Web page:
Throughout history, men and women alike have used food to lure a lover. In some cases, the food itself is a sexual stimulant. In other cases, it’s the food’s affect on your senses that’s the turn-on, says Martha Hopkins, co-author of The New InterCourses: An Aphrodisiac Cookbook. The way it looks, the way it feels when you eat it and how exotic, rare or expensive it is all have helped certain foods earn the title, “aphrodisiac.” Avocado meets the sensual criteria. The shape brings to mind either male genitalia or the curves of a woman’s body. Its smooth, creamy texture adds to its sensuality, Hopkins says. She suggests serving it in a salad of Boston lettuce, green onion, pine nuts (another aphrodisiac) and a Dijon-honey dressing.
Asparagus, with its phallic shape, meets Hopkins’ visual criteria for an aphrodisiac. But once digested, asparagus works from the inside out by stimulating the urinary tract says Chris Kilham, author of Hot Plants: Nature's Proven Sex Boosters for Men and Women. “It gives you a little itch down there,” Kilham says. “It can be quite pleasantly stimulating.” In fact, the jolt may be compared to that delivered by the famed Spanish Fly, the beetle that is both a strong aphrodisiac and powerful toxin. So if you want some of Spanish beetle’s potency, without the danger, give asparagus a try.
Maca is “a powerful sex enhancer,” Kilham says. A root vegetable, it grows in the Peruvian highlands, where it is a dietary staple. “The only complaint I’ve ever heard about maca is, ‘I had to stop taking the stuff because I was too horny.’” Kilham adds a scoop of powder to his morning smoothie, but it can also be added to breads, cakes and even your coffee. It may be especially helpful for people who suffer low libido as a result of antidepressant medication. The powder is widely available at Internet retailers and natural food stores such as Whole Foods.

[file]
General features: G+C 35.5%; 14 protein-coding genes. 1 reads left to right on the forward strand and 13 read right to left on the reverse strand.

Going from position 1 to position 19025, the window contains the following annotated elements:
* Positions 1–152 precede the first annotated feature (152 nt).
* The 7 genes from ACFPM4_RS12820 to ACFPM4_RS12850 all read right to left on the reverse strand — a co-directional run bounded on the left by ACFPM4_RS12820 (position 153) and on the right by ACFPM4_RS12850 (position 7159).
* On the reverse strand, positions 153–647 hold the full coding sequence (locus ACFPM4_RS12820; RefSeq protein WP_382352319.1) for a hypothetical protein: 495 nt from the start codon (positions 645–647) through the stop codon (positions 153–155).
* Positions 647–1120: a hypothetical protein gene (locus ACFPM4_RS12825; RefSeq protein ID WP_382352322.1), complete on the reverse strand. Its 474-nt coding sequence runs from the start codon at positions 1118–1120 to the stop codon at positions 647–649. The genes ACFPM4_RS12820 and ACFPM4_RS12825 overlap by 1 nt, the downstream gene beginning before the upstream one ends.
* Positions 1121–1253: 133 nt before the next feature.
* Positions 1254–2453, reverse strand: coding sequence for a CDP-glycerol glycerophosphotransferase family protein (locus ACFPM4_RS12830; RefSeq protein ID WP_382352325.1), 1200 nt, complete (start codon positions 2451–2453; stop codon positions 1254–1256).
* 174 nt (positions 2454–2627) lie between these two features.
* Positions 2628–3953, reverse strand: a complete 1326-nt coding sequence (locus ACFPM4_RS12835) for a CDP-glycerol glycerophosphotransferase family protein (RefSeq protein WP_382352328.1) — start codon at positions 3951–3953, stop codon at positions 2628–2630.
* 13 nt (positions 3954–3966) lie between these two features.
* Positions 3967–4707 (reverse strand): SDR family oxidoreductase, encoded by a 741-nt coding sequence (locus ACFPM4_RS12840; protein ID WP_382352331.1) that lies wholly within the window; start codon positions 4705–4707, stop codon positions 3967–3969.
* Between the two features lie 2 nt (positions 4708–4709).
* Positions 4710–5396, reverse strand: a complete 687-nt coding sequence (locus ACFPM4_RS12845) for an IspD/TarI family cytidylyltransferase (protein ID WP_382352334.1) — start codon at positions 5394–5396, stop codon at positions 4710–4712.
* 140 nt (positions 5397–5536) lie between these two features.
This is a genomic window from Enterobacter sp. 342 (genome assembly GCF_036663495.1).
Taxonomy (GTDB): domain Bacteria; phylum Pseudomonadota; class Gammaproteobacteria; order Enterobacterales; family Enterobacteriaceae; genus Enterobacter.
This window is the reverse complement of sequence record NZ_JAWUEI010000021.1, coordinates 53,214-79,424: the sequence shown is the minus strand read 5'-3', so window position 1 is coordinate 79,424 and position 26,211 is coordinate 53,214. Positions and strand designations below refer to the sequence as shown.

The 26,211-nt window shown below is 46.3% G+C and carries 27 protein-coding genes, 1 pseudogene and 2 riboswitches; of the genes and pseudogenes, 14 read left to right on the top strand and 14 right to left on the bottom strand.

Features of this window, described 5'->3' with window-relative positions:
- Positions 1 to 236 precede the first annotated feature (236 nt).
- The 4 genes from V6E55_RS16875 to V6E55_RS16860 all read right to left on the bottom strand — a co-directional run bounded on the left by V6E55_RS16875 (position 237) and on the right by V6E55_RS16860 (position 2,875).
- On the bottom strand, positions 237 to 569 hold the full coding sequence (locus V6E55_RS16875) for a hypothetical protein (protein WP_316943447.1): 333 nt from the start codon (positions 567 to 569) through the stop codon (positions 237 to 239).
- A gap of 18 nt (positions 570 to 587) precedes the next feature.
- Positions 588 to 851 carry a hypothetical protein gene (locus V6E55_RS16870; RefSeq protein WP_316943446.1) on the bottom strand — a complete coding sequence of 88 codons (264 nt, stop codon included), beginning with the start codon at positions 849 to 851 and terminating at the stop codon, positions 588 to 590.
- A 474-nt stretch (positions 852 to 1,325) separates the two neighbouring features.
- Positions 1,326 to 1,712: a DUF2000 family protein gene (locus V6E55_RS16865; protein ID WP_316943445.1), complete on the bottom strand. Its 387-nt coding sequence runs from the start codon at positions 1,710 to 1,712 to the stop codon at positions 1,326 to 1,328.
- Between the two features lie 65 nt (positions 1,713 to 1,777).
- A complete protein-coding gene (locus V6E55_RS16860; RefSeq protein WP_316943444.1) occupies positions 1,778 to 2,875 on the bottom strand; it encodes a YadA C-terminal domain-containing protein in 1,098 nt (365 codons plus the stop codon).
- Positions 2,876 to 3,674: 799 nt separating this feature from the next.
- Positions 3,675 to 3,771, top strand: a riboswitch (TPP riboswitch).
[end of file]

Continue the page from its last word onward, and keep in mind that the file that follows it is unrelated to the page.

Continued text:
Ginger thins the blood, which may help your body respond more quickly to sexual stimulation, says Hopkins. It also aids digestion, which can be helpful to maintaining libido if you’ve had a large meal. It’s also incredibly versatile. Pickled ginger is cool and refreshing; fresh ginger added to stir fries can add a spicy zing.
Can oysters really turn you on? Yes, says Kilham. The sensual experience of eating an oyster is part of its aphrodisiac powers, but so is its high zinc content, which is purported to boost libido. “For many people, the feel of oysters in your mouth is genuinely arousing,” Kilham says. “It’s an extraordinary thing to put in your mouth.”
“The only true love drug we have is cocoa,” says Kilham. Cocoa stimulates production of the “feel good” hormones serotonin and dopamine, and contains phenylethylamine (PEA), produced by the brain in large quantities when we’re falling in love. Cocoa is most sensual when made into chocolate, which melts easily and sensually in your mouth. Since chocolate feels good to eat—and makes us feel good after eating it—a box of sweet treats is never a bad idea. “Chocolate is an agent of love,” Kilham says.
A version of this story originally appeared on iVillage.